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Central Themes of The Lottery by Shirley Jackson - Book Report/Review Example

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The objective of this review is to critically discuss the short story entitled "The Lottery" written by Shirley Jackson. The writer of the report attempts to analyze elements such as character, plot, mood, and theme in order to examine Jackson's piece of literary work…
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Central Themes of The Lottery by Shirley Jackson
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Download file to see previous pages The events of the story unfold in the context of a deeply-entrenched tradition, which the townspeople respect and abide by, even without the knowledge of why they do so. By detailing the horrific elements of this village’s practice, Jackson provides a stunning critique of the common American ritual. Using these elements in this way, “The Lottery” touches on themes of hypocrisy, tradition, class and society, and the family, all of which play a vital element in the unfolding of the plot. Having masterly crafted the story to emphasize such themes throughout her short story, Jackson underscores them all by constructing an ominous mood that follows the characters, and their actions, to the conclusion of the narrative.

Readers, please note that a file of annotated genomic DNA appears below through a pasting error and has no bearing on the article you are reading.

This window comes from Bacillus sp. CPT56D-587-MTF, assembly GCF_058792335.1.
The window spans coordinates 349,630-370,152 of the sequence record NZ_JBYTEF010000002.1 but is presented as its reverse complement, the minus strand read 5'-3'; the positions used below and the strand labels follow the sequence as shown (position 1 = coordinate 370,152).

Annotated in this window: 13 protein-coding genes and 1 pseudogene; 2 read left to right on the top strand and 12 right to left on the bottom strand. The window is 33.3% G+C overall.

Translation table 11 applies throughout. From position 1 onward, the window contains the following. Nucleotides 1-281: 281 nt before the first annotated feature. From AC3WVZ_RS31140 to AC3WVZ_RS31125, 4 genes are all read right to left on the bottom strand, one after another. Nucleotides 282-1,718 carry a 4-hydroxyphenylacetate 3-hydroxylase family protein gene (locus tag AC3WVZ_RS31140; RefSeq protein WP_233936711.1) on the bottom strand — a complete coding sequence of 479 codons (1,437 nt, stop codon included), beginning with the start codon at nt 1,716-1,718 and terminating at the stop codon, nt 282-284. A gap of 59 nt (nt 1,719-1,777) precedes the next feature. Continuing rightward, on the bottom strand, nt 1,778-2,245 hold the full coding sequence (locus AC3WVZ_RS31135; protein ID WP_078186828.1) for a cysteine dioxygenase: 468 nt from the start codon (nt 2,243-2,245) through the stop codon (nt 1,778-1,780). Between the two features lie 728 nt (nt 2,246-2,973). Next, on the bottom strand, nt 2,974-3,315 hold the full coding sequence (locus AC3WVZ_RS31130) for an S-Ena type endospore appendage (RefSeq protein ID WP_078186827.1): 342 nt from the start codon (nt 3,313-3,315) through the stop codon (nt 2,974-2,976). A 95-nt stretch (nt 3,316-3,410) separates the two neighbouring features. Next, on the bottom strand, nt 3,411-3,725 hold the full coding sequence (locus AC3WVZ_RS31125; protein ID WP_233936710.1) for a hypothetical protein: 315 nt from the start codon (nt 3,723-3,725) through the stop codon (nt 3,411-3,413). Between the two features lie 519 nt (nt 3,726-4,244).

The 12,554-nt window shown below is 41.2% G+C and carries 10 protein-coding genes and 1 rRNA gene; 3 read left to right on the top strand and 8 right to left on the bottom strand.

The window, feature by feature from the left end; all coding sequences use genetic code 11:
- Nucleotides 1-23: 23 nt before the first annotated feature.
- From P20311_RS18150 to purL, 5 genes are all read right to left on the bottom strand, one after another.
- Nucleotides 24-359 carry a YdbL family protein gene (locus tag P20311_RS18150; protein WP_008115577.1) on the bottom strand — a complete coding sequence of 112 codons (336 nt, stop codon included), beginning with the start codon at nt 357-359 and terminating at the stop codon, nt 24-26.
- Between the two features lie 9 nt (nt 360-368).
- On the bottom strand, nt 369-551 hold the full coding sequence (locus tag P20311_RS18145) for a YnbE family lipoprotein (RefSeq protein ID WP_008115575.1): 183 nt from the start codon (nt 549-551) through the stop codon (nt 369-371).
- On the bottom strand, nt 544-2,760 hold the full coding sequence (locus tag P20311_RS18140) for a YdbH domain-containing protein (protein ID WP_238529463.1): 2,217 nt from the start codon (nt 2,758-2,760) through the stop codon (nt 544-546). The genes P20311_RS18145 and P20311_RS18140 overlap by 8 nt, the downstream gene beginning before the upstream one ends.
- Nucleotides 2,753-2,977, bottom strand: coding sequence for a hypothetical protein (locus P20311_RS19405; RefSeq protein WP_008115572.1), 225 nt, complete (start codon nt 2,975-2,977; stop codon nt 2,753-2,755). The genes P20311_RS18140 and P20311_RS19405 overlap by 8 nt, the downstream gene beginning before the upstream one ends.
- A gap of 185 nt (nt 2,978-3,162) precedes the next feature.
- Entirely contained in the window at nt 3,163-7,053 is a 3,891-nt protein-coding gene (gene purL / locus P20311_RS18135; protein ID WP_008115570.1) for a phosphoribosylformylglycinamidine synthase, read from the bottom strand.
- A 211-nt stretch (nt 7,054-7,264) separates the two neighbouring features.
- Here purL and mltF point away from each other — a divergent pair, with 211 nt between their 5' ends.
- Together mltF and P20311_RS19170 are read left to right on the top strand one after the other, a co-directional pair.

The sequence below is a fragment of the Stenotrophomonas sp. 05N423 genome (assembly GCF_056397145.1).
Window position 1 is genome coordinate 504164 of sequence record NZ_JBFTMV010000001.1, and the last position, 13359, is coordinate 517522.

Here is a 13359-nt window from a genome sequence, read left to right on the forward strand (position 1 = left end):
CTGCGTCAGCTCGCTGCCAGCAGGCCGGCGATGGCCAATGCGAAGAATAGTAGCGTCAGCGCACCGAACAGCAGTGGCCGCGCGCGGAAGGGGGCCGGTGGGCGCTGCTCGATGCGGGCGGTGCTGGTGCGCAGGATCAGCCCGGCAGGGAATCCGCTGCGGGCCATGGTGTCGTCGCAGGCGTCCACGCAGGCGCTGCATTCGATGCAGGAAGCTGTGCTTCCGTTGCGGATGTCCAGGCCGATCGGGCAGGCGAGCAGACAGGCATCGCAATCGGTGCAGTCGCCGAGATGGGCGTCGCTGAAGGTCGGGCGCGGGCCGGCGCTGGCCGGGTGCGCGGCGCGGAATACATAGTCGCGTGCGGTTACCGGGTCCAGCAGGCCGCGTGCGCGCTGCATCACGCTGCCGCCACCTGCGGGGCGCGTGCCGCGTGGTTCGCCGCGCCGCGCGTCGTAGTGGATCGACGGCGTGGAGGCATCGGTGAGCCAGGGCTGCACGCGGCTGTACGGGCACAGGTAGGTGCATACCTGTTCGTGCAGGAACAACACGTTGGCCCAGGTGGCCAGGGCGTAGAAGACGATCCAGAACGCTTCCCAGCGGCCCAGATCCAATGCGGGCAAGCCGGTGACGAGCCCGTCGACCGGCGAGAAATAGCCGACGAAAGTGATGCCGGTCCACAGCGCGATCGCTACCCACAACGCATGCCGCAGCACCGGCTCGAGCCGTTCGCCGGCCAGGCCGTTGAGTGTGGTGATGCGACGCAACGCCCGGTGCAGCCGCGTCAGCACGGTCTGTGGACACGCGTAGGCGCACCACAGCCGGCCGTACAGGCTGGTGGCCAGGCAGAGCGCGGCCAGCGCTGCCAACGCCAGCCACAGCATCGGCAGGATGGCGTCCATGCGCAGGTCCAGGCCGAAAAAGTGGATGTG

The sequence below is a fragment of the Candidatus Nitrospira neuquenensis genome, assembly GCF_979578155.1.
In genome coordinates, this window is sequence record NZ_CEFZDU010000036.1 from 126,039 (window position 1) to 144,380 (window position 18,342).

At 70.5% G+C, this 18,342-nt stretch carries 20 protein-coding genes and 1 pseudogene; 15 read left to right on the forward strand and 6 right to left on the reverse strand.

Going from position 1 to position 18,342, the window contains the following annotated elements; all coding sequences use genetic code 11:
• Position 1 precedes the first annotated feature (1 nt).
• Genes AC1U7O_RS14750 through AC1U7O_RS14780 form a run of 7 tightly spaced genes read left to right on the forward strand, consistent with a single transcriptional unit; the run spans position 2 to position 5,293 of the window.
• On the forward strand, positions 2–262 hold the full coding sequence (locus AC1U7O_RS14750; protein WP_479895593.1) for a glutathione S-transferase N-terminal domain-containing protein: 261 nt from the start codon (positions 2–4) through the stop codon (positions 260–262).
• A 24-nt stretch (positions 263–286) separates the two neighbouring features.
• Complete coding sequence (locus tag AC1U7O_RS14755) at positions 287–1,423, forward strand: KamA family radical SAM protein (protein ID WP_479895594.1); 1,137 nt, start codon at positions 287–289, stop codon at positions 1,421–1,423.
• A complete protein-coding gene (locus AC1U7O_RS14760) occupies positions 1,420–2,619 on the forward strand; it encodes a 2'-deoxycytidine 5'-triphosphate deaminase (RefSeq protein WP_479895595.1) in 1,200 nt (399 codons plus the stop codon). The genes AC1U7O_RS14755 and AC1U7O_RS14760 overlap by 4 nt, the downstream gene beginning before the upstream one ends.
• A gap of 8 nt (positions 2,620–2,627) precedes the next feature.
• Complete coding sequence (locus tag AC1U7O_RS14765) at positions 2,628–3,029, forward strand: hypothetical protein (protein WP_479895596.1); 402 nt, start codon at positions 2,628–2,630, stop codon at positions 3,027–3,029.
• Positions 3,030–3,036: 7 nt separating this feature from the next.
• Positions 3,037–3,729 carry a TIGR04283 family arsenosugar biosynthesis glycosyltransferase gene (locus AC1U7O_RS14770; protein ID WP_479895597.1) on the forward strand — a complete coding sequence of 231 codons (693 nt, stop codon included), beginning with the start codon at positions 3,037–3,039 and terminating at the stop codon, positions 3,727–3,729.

This ominous mood begins in the short story when the reader can finally see that the lottery is not for anything positive, or beneficial, to the person who wins it. That is how people usually view lotteries: as something whereby a person can win something. But nobody “wins” Jackson’s lottery, except maybe those who were not chosen. It becomes abundantly clear that the lottery is an undesirable force when Tessie Hutchinson first objects to her husband’s drawing of the unlucky piece of paper. At that point, Mrs. Delacroix tries to reason with Tessie that Mr. Hutchinson’s selection was fair. As the story moves closer to its climax, Tessie continues to object and protest. As the story climbs its rising action toward that culmination, the mood becomes ominous. The reader is forced to question and keep reading about what is going to happen. Further complications are added when the members of the Hutchinson family are forced to draw amongst themselves, even the small children. At this point, the situation goes from bad to worse, and the mood becomes more sinister than ever. The reader is forced to question what will happen to whoever is selected from the Hutchinson family.   ...Download file to see next pagesRead More
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